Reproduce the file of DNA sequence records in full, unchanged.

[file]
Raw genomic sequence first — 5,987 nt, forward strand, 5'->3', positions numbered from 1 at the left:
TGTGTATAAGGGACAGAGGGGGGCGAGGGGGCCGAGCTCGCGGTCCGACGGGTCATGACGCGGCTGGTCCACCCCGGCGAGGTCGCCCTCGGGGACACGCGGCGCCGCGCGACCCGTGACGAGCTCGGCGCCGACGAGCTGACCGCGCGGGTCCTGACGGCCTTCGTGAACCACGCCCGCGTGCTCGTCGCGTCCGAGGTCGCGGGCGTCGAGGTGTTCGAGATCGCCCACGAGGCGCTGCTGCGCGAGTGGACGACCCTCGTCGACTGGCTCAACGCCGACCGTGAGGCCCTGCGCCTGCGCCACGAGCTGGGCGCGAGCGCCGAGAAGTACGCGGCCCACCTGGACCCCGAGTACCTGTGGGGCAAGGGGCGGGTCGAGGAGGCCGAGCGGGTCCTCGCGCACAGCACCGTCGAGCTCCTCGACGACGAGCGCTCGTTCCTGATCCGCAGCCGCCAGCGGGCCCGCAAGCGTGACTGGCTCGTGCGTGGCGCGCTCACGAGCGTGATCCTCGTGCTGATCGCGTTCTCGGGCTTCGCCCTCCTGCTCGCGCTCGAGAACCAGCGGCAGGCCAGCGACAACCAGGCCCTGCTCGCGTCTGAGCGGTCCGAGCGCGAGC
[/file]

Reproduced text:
Raw genomic sequence first — 5,987 nt, forward strand, 5'->3', positions numbered from 1 at the left:
TGTGTATAAGGGACAGAGGGGGGCGAGGGGGCCGAGCTCGCGGTCCGACGGGTCATGACGCGGCTGGTCCACCCCGGCGAGGTCGCCCTCGGGGACACGCGGCGCCGCGCGACCCGTGACGAGCTCGGCGCCGACGAGCTGACCGCGCGGGTCCTGACGGCCTTCGTGAACCACGCCCGCGTGCTCGTCGCGTCCGAGGTCGCGGGCGTCGAGGTGTTCGAGATCGCCCACGAGGCGCTGCTGCGCGAGTGGACGACCCTCGTCGACTGGCTCAACGCCGACCGTGAGGCCCTGCGCCTGCGCCACGAGCTGGGCGCGAGCGCCGAGAAGTACGCGGCCCACCTGGACCCCGAGTACCTGTGGGGCAAGGGGCGGGTCGAGGAGGCCGAGCGGGTCCTCGCGCACAGCACCGTCGAGCTCCTCGACGACGAGCGCTCGTTCCTGATCCGCAGCCGCCAGCGGGCCCGCAAGCGTGACTGGCTCGTGCGTGGCGCGCTCACGAGCGTGATCCTCGTGCTGATCGCGTTCTCGGGCTTCGCCCTCCTGCTCGCGCTCGAGAACCAGCGGCAGGCCAGCGACAACCAGGCCCTGCTCGCGTCTGAGCGGTCCGAGCGCGAGC